The call came in the middle of the night, as these calls do.
It was my son, fear and urgency tight in his voice.
“Tom? Why are you calling me from your room?”
I checked the time. It was a little after 2 a.m.
“I’m not in my room. Mom! I totally fucked up!”
I couldn’t imagine for the life of me why my 15-year-old son was not in his room. I was still half asleep, and nothing made sense. I had seen him go up the stairs to his room, to sleep, hours ago. I had said good night. How could he not be there now?
“Mom! I crashed the Prius.”
The way he kept saying mom cut straight to my heart. It was like a cry, a yelp, an apology, and an appeal, all at once.
My head cleared, fast.
“What? What do you mean? Where are you? What are you talking about?”
This was my 15-year-old son, who had no driver’s license. He crashed the Prius? Nothing made sense.
I don’t remember if he answered any of my questions, but he needed me, and fast.
I had thrown a jacket over my pajamas and flip flops on my feet and was standing still bleary-eyed on the dark street before my house when Tom’s friend Jeff pulled up in his brand new cherry Camaro to deliver me to the scene of the crash.
I opened the passenger door and slipped into the car. I was beginning to ask Jeff what happened when I got a spooky feeling I was being watched. I turned around to find a bevy of blondes — presumably from the Los Altos hills where Jeff was living — in the back seat, at least four bright and shining faces, a sea of glimmering eyes.
I felt old and shy. I said hi.
Jeff drove us to Alameda, just on the other side of the tunnel from Oakland, to a little traveled area near some new and only partially populated gated community near the old Navy base.
I got there before the cops did, which was important and the whole point since of course my son had no driver’s license.
It was a quiet night, the air very still. The street lights punctuating the night were few and far between. They seem impossibly, bizarrely tall.
The entire right corner of the car was folded in on itself.
The first thing I did was hug and hold my son. I wrapped my arms around him, held him away, looked at him, and wrapped him in my arms again. I tried to look mad, stern, in charge, authoritative, but I couldn’t hold the expression.
I said, “Tom. What the hell.”
“I know, Mom. I’m sorry.” Every word he spoke sounded like a cross between a moan and a quiet wail.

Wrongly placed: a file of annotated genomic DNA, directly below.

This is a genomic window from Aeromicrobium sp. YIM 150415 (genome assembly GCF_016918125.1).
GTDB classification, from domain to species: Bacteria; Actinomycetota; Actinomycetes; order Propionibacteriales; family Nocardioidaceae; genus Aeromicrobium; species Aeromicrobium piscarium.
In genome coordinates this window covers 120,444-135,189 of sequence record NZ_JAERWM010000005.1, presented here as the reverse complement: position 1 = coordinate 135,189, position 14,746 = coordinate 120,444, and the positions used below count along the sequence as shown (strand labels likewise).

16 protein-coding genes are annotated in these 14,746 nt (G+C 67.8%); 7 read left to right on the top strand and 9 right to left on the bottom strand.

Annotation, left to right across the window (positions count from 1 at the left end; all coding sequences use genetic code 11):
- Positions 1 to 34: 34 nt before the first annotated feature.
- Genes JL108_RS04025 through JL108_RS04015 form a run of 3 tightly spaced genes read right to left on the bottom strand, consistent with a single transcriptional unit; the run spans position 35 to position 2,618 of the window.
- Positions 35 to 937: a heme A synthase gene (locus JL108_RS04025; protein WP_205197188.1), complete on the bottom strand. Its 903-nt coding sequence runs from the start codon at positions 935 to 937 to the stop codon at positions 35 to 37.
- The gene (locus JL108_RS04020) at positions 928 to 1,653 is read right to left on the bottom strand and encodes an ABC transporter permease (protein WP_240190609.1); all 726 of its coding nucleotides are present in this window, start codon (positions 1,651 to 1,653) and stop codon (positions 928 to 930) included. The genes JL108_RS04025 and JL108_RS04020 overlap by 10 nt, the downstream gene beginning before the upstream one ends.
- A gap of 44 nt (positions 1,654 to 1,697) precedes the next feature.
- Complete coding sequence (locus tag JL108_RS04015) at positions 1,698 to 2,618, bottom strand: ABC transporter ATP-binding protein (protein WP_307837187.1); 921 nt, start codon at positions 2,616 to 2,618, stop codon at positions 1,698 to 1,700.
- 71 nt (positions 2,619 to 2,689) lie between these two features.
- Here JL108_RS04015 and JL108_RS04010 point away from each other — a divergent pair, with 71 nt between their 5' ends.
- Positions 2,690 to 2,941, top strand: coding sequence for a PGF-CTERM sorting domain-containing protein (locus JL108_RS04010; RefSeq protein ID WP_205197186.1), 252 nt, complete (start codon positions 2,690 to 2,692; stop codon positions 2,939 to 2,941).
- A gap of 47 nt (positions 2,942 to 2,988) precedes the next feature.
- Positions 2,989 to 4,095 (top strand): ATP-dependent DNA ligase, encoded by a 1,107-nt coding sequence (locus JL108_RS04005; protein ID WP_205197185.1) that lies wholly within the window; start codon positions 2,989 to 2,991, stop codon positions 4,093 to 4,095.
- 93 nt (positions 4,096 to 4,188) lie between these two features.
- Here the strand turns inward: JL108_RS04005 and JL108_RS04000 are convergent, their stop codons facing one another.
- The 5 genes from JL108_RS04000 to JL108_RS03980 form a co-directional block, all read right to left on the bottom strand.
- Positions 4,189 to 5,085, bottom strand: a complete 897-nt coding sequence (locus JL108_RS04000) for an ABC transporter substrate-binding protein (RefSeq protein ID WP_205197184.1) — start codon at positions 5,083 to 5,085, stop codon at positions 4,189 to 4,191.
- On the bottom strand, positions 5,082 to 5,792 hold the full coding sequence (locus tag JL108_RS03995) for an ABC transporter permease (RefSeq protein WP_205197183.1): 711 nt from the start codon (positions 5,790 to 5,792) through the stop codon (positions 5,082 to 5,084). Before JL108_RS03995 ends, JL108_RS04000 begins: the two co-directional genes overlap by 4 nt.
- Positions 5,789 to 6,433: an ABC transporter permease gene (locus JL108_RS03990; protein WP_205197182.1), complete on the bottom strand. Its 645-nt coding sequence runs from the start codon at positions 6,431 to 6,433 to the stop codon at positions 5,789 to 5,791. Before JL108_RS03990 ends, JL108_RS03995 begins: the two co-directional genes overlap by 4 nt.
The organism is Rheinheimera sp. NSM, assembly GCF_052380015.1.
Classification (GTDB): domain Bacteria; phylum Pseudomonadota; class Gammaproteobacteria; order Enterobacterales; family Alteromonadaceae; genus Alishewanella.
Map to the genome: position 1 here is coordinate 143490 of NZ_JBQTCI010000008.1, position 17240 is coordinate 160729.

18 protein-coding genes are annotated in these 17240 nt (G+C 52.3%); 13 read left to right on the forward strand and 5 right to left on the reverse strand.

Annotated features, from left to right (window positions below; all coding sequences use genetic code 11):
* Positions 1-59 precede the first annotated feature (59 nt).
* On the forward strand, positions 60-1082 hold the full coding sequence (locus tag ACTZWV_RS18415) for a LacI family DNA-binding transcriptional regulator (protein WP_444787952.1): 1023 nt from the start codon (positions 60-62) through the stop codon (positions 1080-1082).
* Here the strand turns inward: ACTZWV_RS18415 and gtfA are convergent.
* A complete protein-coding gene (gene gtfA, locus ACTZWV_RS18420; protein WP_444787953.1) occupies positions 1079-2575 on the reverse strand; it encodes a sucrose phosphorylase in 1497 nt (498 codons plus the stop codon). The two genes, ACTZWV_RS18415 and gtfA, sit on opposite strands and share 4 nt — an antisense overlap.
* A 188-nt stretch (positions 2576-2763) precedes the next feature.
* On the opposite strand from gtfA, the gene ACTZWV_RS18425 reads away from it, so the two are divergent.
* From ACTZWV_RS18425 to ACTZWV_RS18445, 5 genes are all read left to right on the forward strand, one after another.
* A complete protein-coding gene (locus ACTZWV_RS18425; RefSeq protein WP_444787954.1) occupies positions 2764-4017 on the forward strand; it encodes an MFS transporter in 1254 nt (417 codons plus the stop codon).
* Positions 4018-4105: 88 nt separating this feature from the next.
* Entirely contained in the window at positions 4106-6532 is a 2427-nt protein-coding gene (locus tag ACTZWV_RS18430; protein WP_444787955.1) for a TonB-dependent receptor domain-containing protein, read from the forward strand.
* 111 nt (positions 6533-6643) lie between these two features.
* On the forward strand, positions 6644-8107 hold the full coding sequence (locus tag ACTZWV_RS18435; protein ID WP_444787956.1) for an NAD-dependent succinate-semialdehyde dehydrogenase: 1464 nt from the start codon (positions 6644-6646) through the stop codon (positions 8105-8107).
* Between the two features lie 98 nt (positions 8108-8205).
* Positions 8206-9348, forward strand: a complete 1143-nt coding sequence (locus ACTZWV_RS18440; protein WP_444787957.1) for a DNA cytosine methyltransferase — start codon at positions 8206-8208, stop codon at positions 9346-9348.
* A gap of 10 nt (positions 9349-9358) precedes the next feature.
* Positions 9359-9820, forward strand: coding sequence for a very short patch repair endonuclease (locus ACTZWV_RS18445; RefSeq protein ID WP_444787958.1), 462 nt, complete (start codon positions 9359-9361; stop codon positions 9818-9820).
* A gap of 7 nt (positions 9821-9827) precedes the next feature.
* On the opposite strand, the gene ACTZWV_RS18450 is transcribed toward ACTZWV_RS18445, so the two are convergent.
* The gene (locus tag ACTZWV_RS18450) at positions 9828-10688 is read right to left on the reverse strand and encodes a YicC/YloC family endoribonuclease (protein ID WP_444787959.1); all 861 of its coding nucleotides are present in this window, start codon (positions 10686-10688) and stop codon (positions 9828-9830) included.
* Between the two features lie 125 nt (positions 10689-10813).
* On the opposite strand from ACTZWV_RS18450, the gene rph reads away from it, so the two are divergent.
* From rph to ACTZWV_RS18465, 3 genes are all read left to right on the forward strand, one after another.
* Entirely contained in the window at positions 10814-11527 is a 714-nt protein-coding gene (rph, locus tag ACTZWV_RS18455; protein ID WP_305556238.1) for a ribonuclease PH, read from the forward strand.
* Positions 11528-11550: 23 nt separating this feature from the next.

“I was trying to drift.”
“You were… what? What’s that?”
According to Urban Dictionary, drifting is the art of aiming one’s car at a wall and missing it completely. That’s the idea, anyway.
We sat on a low cement wall (not the one he was aiming at) and called Triple A.
A tow truck came and hauled the car onto the bed.
Jeff took me and Tom home. Someone came in a pickup truck to get the girl collection.
I told my friend Daniel what happened the next day. He said, “You can’t drift in a Prius.”
“Yeah,” I said. “I think he figured that out.”
How to aim one’s car at a wall and miss it completely; drifting is the opposite of grip driving, which involves taking a corner without sliding. This can be done without any regard to horsepower, weight, or any other factors. Essentially this means any car can drift, however, some cars are more apt to powerslide than drift. Drifting originated in Japan, thus most cars used to drift are Japanese. Most of the cars used to drift are also usually RWD cars with FR layouts, as they are easier to drift than AWD cars, FWD cars, or RWD cars with MR layouts. However, other drivetrains are used for drifting by different people, as driving styles vary from person to person. Some common cars used to drift are the Nissan Silvia, the Nissan 350Z, the Mazda RX-7, and the Toyota Supra.
Drifting is not for the faint of heart, the poor, or those who are nursing, pregnant, or may become pregnant. If you have trouble experiencing any epic, you may not wish to try to drifting, as it will have a sudden spike in epic if done correctly.